3/2 God Bless The Ring And The Beach And The Stupid Dungeon

Evil Zone

     You may have been exposed to this game and not even known it. Search your brain for the mental picture of an evil sorceress, with a closeup of a schoolgirl miniskirt and a hand clutching a sword. Yup, that was Evil Zone's magazine ad.

      Like most people, that faded completely from my brain until I found a few dozen copies of it littering the bargain rack at Meijer's. My friend and I passed it back and forth a little, having a good laugh at the generic title and artwork. Even though I didn't buy it then, I was already getting a good vibe off that little green disk. It was obscure, cheesy, and more than likely poorly produced. In short, a real gem for guys like me.

     Evil Zone is a fighting game that tries its hardest to be anime. So hard, in fact, it makes it seem American. But it really is Japanese. So Japanese in fact, that Titus felt the need to change its original title ('Eretzvaju') to something less interesting for domestic release. Transformers Armada springs to mind too, since the crappy animation and line work made me think it was some American-made cartoon trying feebly to ape anime style and starring a Canadian-dubbed Mexican kid. Also, I swear one episode had a scene of Optimus grappling with Starscream while their token non-combatant was gripping tightly onto his thigh.

Seriously, what the fuck is going on with Red Alert in the background there?!

Worst. Hold. Ever.

     I digress; there's enough in Transformers: Armada to make an entire new article off of. (It also turns out it really was Japanese after all, go figure.) As I said, Evil Zone is packed to the gills with 'anime' vibes, but it doesn't work right because everyone seems to come from a different show. And it's not just a storyline problem- I'll get into that later- few of the characters look like they belong in the same ring for some reason. It's just a sort of innate weirdness, like the game was burned with really bad feng shui, or every time it loads someone is standing behind you.

     The characters aren't the most awful batch to look at, but the graphics rob the better looking ones of their charm. Long-haired characters look fine when their hair hangs straight down, but once they're in motion it looks like they have dozens of tiny, badly-clipped insect legs trailing behind them. Anyone with short hair looks like one of those cosplayers with foam hair. All the models have soft light/shadow effects that tend look more like the side of a freight train than shading. One of the worst-looking characters period is the wizard-in-training Al. Al is incredibly feminine-looking, and wears huge, loose shorts and a cape. And he's implied to be one of the main characters.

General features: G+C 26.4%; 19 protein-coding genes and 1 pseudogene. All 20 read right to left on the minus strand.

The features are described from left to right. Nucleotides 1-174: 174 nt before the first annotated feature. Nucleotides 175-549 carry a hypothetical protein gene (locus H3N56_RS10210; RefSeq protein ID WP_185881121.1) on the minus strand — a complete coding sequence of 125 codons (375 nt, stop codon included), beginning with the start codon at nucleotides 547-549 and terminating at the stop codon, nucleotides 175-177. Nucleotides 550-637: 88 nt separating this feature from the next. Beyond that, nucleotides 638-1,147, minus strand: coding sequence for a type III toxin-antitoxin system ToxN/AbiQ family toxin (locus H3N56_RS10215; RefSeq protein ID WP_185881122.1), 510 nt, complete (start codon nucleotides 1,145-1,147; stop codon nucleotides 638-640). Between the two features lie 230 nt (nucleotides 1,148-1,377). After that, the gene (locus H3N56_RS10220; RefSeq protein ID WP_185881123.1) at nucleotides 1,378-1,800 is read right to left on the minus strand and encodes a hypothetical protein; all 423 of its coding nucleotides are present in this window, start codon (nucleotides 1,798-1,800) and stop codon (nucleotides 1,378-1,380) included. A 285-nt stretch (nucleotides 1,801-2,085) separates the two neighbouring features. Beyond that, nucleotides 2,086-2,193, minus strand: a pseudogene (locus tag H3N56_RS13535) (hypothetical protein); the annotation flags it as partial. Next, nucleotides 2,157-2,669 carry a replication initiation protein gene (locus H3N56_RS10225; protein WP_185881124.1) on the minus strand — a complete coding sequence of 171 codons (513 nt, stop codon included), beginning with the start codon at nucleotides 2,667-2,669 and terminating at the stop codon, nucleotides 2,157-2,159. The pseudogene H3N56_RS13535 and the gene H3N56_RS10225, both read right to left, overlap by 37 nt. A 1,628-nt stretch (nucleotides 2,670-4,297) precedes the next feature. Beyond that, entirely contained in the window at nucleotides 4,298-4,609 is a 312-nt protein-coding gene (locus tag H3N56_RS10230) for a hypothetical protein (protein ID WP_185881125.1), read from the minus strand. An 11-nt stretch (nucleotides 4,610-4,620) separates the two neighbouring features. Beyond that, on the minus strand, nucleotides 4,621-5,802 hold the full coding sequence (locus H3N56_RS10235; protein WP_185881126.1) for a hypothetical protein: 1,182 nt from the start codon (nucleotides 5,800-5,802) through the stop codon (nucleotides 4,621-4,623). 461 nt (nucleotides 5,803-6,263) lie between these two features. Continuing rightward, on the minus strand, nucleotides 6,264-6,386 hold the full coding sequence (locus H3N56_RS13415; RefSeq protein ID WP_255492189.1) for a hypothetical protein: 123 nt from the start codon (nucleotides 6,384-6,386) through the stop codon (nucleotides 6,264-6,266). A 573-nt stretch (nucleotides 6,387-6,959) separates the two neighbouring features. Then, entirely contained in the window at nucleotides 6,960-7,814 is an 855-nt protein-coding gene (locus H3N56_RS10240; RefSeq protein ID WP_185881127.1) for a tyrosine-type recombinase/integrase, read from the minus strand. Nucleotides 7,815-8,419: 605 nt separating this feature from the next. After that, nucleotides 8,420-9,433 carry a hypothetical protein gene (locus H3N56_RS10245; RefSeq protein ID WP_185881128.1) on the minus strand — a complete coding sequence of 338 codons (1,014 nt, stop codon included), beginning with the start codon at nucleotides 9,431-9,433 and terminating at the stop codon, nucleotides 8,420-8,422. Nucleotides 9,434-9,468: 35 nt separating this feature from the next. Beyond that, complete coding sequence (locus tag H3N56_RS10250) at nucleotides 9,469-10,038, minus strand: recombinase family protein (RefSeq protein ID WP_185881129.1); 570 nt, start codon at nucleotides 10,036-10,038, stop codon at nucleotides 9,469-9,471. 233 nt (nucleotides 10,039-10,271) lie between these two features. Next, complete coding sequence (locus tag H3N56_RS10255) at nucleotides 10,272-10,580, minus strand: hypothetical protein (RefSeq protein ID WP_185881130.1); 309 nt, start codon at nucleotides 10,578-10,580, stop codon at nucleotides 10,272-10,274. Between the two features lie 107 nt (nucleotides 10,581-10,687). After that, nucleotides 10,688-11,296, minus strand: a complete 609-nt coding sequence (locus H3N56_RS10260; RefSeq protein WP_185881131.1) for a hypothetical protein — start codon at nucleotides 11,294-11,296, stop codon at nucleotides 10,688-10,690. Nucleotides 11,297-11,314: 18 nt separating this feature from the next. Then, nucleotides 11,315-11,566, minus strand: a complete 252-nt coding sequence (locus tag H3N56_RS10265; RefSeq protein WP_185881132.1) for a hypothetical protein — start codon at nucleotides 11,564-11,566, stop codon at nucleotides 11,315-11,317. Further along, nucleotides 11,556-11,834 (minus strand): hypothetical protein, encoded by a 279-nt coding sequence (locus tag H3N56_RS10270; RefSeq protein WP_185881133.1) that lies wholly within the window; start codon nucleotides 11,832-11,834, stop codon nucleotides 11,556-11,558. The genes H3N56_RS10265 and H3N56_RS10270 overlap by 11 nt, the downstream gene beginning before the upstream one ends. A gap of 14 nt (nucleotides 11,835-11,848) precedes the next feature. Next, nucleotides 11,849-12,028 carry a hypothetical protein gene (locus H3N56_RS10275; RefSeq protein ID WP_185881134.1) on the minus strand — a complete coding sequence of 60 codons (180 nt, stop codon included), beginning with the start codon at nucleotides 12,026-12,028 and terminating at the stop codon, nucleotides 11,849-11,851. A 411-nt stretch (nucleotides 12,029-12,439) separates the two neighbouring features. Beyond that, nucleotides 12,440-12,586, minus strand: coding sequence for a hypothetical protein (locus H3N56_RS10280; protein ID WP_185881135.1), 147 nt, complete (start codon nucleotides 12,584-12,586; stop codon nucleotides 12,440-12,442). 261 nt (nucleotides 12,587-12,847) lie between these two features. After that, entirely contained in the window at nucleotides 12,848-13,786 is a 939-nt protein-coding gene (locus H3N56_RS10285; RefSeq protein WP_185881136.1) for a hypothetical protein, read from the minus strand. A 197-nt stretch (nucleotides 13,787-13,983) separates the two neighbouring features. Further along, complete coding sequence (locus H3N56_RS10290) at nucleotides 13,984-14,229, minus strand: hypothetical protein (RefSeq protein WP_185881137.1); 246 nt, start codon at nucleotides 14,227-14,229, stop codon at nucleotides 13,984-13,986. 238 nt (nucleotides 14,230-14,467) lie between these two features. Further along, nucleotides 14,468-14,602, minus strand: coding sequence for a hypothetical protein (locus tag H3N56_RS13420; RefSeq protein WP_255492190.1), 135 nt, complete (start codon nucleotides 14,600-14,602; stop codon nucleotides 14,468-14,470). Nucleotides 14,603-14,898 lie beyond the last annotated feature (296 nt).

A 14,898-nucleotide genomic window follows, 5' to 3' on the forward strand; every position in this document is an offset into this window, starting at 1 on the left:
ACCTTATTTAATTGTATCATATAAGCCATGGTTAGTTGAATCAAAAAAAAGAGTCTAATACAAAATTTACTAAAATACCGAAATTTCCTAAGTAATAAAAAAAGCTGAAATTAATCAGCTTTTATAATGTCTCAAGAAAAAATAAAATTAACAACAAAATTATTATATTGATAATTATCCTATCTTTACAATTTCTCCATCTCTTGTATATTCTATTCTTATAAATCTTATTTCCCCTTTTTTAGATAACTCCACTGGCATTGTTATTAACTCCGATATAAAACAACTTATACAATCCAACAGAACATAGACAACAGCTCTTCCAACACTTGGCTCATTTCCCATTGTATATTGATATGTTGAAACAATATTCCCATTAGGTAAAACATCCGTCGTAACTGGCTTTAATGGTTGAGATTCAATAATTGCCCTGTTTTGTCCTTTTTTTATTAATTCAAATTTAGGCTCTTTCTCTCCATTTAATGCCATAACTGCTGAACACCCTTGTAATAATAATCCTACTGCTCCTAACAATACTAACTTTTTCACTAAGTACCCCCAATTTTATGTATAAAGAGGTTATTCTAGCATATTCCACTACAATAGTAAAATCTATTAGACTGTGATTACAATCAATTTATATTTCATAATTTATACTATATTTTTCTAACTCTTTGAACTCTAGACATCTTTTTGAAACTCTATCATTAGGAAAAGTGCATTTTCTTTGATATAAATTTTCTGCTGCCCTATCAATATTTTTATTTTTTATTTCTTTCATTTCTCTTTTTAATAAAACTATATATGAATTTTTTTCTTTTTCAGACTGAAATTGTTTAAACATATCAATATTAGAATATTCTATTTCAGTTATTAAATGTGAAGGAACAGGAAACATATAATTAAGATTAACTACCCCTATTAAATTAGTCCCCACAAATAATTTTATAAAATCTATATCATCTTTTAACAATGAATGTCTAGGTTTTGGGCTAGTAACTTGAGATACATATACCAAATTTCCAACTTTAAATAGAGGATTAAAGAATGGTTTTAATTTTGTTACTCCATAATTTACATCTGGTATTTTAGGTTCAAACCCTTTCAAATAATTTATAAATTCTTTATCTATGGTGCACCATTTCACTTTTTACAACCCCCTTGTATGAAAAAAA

Matches are at least fun for bystanders; they're two parts Toshinden and one part Final Fantasy VIII. Triggering a special 'capture' attack leads to an extended animation with dramatic amera angles, ranging from good old super combos to one that cuts to outer space as the fighter commands an orbiting cannon satellite to bombard the ring. It's purely flash, though- the controls are so simple a housepet could kick your ass if it laid across the controller the right way. All the special moves are triggered by hitting a direction and the attack button. Notice I said button. Singular. EZ uses a two button control scheme. Attack and Guard. So, each character has pretty much four special attacks, two normal ones (close and ranged) and their captures, set off by pressing/holding down and attack. Holding the attack button down charges up your power, and once you fill your life bar up once you get a red crystal to use for a super. These are usually like doing a regular attack only holding down the attack button. Everyone has a 'finisher' type super triggered by tapping back twice and then attack, which gets an extended animation if used to finish off the enemy.